The world’s largest flower Rafflesia arnoldii is a master thief of almost everything, including genes! Rafflesia arnoldii, a national flower of Indonesia, is often nicknamed “corpse flower” due to the smell of rotting meat that it produces when they bloom.

There are several fascinating things about this flower, such as the fact it can produce its own heat, its pollen is a thick liquid, the flowers can produce fruit that resembles manure…

The most astonishing discovery is that this gigantic flower, which can weigh up to 10 kg, has no roots, shoots, stems or leaves like most other flowers – in fact, it has even lost the ability to produce its own food through photosynthesis, and instead takes food and water from the vine which it is attached to – Tetrastigma.

However, food and water is not the only thing Rafflesia arnoldii steals from Tetrastigma! Recently, Harvard researchers discovered 49 proteins expressed in Rafflesia were thanks to genes from Tetrastigma  Upon sequencing Rafflesia’s genome, it was confirmed that around 2% of its genome was stolen from its host!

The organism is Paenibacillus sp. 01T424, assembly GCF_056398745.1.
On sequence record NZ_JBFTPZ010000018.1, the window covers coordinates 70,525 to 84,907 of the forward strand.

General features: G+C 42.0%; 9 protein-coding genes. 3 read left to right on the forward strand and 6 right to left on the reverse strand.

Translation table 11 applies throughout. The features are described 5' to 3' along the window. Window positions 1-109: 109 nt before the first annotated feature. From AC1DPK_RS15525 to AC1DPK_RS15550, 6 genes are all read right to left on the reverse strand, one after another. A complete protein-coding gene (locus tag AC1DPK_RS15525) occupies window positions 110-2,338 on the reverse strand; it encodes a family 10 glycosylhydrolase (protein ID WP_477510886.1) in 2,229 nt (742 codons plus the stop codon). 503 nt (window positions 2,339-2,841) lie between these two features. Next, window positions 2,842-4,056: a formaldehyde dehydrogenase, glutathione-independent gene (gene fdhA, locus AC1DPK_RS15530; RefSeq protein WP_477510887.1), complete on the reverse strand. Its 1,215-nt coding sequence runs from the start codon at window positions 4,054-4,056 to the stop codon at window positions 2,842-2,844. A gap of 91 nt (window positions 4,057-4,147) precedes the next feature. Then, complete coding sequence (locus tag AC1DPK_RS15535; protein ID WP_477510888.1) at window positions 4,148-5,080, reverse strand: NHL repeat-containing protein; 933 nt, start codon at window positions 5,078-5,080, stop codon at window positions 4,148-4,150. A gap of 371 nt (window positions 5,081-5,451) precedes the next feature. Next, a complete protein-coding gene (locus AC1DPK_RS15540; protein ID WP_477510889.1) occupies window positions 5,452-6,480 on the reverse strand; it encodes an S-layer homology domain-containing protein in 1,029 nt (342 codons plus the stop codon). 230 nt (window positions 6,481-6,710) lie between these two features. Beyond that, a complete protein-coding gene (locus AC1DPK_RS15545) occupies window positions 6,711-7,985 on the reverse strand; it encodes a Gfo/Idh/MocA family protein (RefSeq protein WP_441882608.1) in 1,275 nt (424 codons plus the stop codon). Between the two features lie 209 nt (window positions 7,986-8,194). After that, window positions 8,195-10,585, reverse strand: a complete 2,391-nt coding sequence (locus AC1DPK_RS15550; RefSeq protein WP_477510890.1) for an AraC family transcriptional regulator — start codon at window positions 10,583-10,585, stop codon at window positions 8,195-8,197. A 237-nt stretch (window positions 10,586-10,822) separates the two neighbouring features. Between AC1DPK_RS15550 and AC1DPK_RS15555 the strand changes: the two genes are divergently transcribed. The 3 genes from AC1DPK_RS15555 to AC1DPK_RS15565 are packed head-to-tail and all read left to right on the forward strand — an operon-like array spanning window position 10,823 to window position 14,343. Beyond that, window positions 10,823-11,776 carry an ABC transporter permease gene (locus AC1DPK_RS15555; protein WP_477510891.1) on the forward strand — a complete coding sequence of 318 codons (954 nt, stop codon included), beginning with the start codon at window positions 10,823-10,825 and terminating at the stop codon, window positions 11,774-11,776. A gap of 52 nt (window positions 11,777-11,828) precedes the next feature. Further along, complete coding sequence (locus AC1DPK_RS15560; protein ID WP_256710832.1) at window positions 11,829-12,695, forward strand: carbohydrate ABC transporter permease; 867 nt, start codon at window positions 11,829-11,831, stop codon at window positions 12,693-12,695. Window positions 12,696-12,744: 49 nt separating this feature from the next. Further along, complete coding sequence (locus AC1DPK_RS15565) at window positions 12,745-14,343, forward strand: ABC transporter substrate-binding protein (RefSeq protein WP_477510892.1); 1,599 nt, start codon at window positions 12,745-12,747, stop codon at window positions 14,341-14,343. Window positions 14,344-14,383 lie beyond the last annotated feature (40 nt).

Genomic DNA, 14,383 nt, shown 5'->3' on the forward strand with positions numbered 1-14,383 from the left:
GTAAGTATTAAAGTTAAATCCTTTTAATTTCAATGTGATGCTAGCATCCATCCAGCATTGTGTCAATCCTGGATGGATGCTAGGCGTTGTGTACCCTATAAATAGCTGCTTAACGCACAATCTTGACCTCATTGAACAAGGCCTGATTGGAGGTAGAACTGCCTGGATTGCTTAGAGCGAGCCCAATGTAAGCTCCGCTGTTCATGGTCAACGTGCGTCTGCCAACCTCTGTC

Rafflesia “stole” the genes through horizontal gene transfer, which is very rare in plants or animals and usually only happens between bacteria. Although the reasons for stealing the genes are unclear, it leaves an intriguing opportunity for scientists to explore how gene transfer between plants can be possible!

We recommend interesting articles on this topic:
https://www.harvardmagazine.com/2017/03/colossal-blossom
https://www.quantamagazine.org/dna-of-giant-corpse-flower-parasite-surprises-biologists-20210421/
https://blogs.scientificamerican.com/science-sushi/parasitic-flower-pirates-genes-from-its-host/